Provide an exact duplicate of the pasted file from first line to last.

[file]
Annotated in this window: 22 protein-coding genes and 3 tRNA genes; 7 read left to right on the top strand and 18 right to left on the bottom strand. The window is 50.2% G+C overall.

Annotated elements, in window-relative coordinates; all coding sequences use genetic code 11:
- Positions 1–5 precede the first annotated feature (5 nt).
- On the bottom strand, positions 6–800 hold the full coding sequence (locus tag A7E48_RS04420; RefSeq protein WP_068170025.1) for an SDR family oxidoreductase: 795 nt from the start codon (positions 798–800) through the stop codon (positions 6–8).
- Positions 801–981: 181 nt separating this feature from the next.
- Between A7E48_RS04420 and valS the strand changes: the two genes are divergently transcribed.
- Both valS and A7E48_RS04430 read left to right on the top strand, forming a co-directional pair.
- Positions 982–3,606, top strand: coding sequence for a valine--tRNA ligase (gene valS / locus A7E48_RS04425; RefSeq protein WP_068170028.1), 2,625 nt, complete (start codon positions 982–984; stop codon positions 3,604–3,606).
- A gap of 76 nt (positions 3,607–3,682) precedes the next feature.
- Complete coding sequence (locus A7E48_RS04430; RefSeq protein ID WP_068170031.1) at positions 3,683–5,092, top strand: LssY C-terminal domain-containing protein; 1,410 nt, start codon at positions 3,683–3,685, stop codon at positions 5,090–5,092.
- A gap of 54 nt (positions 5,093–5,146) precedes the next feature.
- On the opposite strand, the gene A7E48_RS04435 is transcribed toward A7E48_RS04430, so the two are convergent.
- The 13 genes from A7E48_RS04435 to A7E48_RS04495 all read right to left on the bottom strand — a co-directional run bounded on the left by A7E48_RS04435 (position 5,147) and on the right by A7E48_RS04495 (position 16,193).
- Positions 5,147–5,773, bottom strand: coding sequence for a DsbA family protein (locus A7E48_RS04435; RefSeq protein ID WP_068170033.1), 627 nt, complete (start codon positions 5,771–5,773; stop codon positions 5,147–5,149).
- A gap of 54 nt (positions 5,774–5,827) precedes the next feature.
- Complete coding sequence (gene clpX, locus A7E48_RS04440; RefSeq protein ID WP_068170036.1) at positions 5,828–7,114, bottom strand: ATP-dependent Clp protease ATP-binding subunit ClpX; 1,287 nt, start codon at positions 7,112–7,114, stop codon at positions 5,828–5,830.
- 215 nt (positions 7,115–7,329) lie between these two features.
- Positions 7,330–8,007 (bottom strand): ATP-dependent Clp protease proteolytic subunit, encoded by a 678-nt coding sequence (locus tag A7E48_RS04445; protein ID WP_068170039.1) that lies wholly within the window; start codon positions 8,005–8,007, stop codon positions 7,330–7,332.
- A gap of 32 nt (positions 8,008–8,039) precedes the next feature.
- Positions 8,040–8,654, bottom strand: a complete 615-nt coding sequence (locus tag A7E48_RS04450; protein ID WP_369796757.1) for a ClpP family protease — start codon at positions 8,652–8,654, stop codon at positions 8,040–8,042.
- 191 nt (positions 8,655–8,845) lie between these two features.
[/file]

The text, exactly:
Annotated in this window: 22 protein-coding genes and 3 tRNA genes; 7 read left to right on the top strand and 18 right to left on the bottom strand. The window is 50.2% G+C overall.

Annotated elements, in window-relative coordinates; all coding sequences use genetic code 11:
- Positions 1–5 precede the first annotated feature (5 nt).
- On the bottom strand, positions 6–800 hold the full coding sequence (locus tag A7E48_RS04420; RefSeq protein WP_068170025.1) for an SDR family oxidoreductase: 795 nt from the start codon (positions 798–800) through the stop codon (positions 6–8).
- Positions 801–981: 181 nt separating this feature from the next.
- Between A7E48_RS04420 and valS the strand changes: the two genes are divergently transcribed.
- Both valS and A7E48_RS04430 read left to right on the top strand, forming a co-directional pair.
- Positions 982–3,606, top strand: coding sequence for a valine--tRNA ligase (gene valS / locus A7E48_RS04425; RefSeq protein WP_068170028.1), 2,625 nt, complete (start codon positions 982–984; stop codon positions 3,604–3,606).
- A gap of 76 nt (positions 3,607–3,682) precedes the next feature.
- Complete coding sequence (locus A7E48_RS04430; RefSeq protein ID WP_068170031.1) at positions 3,683–5,092, top strand: LssY C-terminal domain-containing protein; 1,410 nt, start codon at positions 3,683–3,685, stop codon at positions 5,090–5,092.
- A gap of 54 nt (positions 5,093–5,146) precedes the next feature.
- On the opposite strand, the gene A7E48_RS04435 is transcribed toward A7E48_RS04430, so the two are convergent.
- The 13 genes from A7E48_RS04435 to A7E48_RS04495 all read right to left on the bottom strand — a co-directional run bounded on the left by A7E48_RS04435 (position 5,147) and on the right by A7E48_RS04495 (position 16,193).
- Positions 5,147–5,773, bottom strand: coding sequence for a DsbA family protein (locus A7E48_RS04435; RefSeq protein ID WP_068170033.1), 627 nt, complete (start codon positions 5,771–5,773; stop codon positions 5,147–5,149).
- A gap of 54 nt (positions 5,774–5,827) precedes the next feature.
- Complete coding sequence (gene clpX, locus A7E48_RS04440; RefSeq protein ID WP_068170036.1) at positions 5,828–7,114, bottom strand: ATP-dependent Clp protease ATP-binding subunit ClpX; 1,287 nt, start codon at positions 7,112–7,114, stop codon at positions 5,828–5,830.
- 215 nt (positions 7,115–7,329) lie between these two features.
- Positions 7,330–8,007 (bottom strand): ATP-dependent Clp protease proteolytic subunit, encoded by a 678-nt coding sequence (locus tag A7E48_RS04445; protein ID WP_068170039.1) that lies wholly within the window; start codon positions 8,005–8,007, stop codon positions 7,330–7,332.
- A gap of 32 nt (positions 8,008–8,039) precedes the next feature.
- Positions 8,040–8,654, bottom strand: a complete 615-nt coding sequence (locus tag A7E48_RS04450; protein ID WP_369796757.1) for a ClpP family protease — start codon at positions 8,652–8,654, stop codon at positions 8,040–8,042.
- 191 nt (positions 8,655–8,845) lie between these two features.